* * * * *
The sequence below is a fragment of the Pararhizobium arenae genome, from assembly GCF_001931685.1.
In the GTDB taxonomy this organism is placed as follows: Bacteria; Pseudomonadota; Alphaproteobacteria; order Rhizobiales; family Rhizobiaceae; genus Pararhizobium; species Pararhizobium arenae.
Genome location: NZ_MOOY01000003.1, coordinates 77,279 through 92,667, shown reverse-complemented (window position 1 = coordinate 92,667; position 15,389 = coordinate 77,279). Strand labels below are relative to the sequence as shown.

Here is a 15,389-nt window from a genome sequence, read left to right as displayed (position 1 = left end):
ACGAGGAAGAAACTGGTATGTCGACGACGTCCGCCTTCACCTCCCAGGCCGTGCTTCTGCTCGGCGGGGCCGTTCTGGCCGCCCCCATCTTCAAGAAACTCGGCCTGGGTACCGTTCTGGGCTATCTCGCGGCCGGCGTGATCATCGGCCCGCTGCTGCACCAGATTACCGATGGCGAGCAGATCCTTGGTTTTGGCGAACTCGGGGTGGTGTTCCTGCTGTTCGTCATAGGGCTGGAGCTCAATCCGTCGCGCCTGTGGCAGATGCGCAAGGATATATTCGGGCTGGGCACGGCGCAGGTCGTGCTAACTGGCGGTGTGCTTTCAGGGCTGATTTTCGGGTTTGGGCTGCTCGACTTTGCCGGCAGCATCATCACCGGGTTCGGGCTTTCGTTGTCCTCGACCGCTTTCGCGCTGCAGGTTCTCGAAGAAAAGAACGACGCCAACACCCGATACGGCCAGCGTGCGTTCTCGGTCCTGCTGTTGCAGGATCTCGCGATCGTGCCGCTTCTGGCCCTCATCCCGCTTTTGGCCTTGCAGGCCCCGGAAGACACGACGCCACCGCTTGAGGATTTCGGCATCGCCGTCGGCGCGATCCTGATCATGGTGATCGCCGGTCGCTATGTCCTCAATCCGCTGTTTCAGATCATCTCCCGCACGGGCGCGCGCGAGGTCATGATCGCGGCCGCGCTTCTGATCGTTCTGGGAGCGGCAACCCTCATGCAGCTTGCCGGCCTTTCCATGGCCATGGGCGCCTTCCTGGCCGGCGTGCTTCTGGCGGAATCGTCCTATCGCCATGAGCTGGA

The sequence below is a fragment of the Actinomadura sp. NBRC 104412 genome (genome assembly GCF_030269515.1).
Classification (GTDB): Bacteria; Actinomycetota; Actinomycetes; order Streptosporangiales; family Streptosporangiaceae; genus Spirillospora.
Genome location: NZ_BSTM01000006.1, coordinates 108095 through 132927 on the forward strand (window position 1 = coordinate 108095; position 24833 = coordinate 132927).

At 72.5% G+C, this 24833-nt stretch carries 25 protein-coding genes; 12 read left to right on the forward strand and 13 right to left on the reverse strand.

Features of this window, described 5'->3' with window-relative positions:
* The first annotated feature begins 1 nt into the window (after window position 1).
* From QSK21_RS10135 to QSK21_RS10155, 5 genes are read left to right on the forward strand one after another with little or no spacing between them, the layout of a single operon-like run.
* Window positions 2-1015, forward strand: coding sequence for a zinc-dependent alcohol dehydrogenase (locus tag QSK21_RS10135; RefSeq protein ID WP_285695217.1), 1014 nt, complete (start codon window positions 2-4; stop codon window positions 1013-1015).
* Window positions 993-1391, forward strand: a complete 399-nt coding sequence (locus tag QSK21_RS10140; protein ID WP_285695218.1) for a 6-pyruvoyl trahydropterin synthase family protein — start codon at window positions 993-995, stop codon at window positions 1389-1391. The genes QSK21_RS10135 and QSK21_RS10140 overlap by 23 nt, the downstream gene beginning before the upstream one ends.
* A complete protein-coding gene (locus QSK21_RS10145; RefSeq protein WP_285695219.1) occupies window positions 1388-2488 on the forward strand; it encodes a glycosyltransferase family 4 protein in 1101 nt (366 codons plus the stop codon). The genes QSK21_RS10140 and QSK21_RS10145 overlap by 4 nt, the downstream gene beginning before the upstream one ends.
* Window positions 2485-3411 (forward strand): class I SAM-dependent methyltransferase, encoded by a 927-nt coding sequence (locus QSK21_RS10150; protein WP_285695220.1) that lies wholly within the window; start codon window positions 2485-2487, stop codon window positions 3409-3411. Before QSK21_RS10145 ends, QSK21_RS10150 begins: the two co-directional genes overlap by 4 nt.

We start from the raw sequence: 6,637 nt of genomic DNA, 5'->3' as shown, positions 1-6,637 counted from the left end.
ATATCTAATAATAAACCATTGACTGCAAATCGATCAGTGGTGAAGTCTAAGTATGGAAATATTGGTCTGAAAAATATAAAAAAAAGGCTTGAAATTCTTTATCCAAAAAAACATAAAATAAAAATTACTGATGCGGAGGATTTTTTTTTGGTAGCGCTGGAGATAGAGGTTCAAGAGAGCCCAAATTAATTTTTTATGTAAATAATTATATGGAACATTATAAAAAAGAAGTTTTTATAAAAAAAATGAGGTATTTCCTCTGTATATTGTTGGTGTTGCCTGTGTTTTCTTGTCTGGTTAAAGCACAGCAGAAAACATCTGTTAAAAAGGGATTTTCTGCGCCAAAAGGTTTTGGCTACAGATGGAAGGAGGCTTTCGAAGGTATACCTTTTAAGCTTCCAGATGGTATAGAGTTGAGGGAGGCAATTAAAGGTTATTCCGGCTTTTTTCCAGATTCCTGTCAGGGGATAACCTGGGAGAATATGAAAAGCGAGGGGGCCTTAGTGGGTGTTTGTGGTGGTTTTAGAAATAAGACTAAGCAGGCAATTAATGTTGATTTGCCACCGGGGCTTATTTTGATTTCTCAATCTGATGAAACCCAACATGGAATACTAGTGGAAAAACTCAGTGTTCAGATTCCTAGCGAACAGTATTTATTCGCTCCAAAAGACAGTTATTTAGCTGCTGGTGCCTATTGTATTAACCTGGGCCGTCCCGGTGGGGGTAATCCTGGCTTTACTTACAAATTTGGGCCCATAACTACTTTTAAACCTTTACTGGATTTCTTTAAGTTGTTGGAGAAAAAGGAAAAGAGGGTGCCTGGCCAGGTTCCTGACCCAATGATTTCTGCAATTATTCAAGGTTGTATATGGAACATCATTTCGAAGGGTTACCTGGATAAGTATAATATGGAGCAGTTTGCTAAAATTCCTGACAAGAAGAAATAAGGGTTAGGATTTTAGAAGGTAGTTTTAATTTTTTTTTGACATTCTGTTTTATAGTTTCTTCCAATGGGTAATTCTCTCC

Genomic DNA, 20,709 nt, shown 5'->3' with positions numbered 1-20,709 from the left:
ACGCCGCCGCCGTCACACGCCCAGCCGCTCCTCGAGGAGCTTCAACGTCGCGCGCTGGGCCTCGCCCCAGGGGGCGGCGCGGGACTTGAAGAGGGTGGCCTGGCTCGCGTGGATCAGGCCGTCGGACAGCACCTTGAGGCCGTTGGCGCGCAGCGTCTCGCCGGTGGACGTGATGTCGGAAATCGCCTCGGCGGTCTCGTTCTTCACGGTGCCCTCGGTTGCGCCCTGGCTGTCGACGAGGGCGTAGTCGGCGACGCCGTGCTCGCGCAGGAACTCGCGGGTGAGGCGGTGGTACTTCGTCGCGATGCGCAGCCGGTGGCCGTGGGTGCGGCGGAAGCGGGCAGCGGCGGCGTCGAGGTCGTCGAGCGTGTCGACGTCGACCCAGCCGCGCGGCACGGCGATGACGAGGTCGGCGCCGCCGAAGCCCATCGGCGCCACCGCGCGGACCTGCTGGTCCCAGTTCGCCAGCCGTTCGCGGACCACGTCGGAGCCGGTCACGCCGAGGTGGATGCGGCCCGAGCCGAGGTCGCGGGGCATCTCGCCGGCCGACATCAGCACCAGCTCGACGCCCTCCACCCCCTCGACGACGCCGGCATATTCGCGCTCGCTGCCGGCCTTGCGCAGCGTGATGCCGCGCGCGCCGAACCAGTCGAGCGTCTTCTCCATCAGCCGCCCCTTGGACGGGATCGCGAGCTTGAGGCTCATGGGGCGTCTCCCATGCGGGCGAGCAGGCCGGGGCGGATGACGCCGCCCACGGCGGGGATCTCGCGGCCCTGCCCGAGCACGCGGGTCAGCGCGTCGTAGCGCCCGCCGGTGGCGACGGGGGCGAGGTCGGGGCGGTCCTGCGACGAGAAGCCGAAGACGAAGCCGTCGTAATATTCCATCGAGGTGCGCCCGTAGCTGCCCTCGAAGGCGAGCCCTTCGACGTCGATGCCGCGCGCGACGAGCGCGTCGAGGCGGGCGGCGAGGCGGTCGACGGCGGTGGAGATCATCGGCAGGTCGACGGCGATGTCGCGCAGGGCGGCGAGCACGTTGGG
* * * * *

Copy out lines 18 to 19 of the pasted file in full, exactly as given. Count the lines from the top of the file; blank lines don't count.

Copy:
ATATCTAATAATAAACCATTGACTGCAAATCGATCAGTGGTGAAGTCTAAGTATGGAAATATTGGTCTGAAAAATATAAAAAAAAGGCTTGAAATTCTTTATCCAAAAAAACATAAAATAAAAATTACTGATGCGGAGGATTTTTTTTTGGTAGCGCTGGAGATAGAGGTTCAAGAGAGCCCAAATTAATTTTTTATGTAAATAATTATATGGAACATTATAAAAAAGAAGTTTTTATAAAAAAAATGAGGTATTTCCTCTGTATATTGTTGGTGTTGCCTGTGTTTTCTTGTCTGGTTAAAGCACAGCAGAAAACATCTGTTAAAAAGGGATTTTCTGCGCCAAAAGGTTTTGGCTACAGATGGAAGGAGGCTTTCGAAGGTATACCTTTTAAGCTTCCAGATGGTATAGAGTTGAGGGAGGCAATTAAAGGTTATTCCGGCTTTTTTCCAGATTCCTGTCAGGGGATAACCTGGGAGAATATGAAAAGCGAGGGGGCCTTAGTGGGTGTTTGTGGTGGTTTTAGAAATAAGACTAAGCAGGCAATTAATGTTGATTTGCCACCGGGGCTTATTTTGATTTCTCAATCTGATGAAACCCAACATGGAATACTAGTGGAAAAACTCAGTGTTCAGATTCCTAGCGAACAGTATTTATTCGCTCCAAAAGACAGTTATTTAGCTGCTGGTGCCTATTGTATTAACCTGGGCCGTCCCGGTGGGGGTAATCCTGGCTTTACTTACAAATTTGGGCCCATAACTACTTTTAAACCTTTACTGGATTTCTTTAAGTTGTTGGAGAAAAAGGAAAAGAGGGTGCCTGGCCAGGTTCCTGACCCAATGATTTCTGCAATTATTCAAGGTTGTATATGGAACATCATTTCGAAGGGTTACCTGGATAAGTATAATATGGAGCAGTTTGCTAAAATTCCTGACAAGAAGAAATAAGGGTTAGGATTTTAGAAGGTAGTTTTAATTTTTTTTTGACATTCTGTTTTATAGTTTCTTCCAATGGGTAATTCTCTCC

Genomic DNA, 20,709 nt, shown 5'->3' with positions numbered 1-20,709 from the left: